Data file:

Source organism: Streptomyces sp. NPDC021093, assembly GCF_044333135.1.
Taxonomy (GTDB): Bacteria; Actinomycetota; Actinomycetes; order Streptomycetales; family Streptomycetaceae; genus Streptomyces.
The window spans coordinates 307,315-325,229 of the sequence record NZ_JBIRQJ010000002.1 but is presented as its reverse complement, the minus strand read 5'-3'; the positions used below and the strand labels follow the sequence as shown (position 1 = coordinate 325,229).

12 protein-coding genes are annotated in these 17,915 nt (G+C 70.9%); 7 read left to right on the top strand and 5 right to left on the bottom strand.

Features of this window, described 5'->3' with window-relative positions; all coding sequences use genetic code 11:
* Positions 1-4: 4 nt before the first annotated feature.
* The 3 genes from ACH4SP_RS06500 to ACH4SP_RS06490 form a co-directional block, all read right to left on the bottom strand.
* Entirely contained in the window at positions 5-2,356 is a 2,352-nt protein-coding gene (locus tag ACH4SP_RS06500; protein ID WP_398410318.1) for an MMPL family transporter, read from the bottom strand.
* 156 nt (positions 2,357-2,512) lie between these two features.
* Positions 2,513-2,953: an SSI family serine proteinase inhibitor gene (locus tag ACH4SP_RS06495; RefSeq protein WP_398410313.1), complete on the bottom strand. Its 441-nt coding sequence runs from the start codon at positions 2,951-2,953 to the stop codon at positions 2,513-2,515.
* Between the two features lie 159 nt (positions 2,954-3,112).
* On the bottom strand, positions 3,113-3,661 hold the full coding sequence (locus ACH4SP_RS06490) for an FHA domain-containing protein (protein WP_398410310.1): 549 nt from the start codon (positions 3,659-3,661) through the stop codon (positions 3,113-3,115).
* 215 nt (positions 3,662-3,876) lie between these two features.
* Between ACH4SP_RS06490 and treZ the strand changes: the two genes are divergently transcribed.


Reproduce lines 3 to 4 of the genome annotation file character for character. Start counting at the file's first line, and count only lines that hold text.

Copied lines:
The window spans coordinates 307,315-325,229 of the sequence record NZ_JBIRQJ010000002.1 but is presented as its reverse complement, the minus strand read 5'-3'; the positions used below and the strand labels follow the sequence as shown (position 1 = coordinate 325,229).

12 protein-coding genes are annotated in these 17,915 nt (G+C 70.9%); 7 read left to right on the top strand and 5 right to left on the bottom strand.